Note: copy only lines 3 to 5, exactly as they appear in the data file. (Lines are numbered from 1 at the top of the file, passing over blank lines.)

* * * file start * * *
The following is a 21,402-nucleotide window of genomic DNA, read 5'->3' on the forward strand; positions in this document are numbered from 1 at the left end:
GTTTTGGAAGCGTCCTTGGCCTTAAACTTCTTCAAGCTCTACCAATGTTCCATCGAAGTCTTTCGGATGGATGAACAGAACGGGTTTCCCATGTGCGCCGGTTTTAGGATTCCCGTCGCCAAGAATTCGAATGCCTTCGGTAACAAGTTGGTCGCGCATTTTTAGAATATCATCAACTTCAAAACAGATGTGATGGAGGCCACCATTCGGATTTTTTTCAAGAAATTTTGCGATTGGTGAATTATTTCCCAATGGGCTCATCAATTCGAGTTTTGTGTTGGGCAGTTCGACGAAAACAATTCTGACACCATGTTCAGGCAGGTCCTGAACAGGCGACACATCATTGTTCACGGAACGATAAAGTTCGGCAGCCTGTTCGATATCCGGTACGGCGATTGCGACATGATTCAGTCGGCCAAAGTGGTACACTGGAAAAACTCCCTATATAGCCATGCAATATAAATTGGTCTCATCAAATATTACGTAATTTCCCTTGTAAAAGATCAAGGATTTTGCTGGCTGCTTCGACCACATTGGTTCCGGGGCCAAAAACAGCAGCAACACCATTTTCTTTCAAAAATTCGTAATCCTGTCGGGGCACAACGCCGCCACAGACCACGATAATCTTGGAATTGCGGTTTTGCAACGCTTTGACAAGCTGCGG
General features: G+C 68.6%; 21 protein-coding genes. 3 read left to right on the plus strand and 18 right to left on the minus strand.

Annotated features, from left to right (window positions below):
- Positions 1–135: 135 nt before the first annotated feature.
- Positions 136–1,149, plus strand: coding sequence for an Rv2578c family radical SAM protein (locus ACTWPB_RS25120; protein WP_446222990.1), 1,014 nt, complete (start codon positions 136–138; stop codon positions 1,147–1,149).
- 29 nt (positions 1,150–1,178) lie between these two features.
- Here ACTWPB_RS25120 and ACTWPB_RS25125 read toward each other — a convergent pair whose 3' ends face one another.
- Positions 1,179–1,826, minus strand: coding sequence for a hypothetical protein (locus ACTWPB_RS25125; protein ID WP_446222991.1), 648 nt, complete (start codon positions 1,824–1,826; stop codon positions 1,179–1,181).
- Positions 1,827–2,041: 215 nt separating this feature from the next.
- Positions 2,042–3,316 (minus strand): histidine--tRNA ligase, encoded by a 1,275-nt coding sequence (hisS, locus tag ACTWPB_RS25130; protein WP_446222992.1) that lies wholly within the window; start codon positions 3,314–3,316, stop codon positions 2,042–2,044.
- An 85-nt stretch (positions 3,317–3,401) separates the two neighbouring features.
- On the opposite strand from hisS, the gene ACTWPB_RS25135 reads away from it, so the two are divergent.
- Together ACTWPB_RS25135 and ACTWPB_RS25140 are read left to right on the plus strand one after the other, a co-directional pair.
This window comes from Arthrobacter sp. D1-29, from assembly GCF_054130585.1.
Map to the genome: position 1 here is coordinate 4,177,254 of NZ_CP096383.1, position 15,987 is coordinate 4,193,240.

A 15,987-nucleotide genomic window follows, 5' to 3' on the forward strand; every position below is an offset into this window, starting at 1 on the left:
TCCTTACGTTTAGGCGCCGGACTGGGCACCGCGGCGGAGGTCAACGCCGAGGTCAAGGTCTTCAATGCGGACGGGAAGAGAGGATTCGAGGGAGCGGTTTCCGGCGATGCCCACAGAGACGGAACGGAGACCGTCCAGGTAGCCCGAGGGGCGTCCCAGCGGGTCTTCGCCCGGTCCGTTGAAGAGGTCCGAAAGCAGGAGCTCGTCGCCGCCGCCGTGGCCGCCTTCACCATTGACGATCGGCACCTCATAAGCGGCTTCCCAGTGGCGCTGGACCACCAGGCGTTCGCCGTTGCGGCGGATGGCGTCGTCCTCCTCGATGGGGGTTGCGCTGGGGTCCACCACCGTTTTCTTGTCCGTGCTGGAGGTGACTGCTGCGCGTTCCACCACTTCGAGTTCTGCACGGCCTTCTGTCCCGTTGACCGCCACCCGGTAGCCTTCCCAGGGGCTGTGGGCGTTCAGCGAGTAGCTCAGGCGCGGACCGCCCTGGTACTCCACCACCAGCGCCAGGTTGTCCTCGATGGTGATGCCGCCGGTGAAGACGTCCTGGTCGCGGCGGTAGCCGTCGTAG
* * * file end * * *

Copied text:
General features: G+C 68.6%; 21 protein-coding genes. 3 read left to right on the plus strand and 18 right to left on the minus strand.

Annotated features, from left to right (window positions below):
- Positions 1–135: 135 nt before the first annotated feature.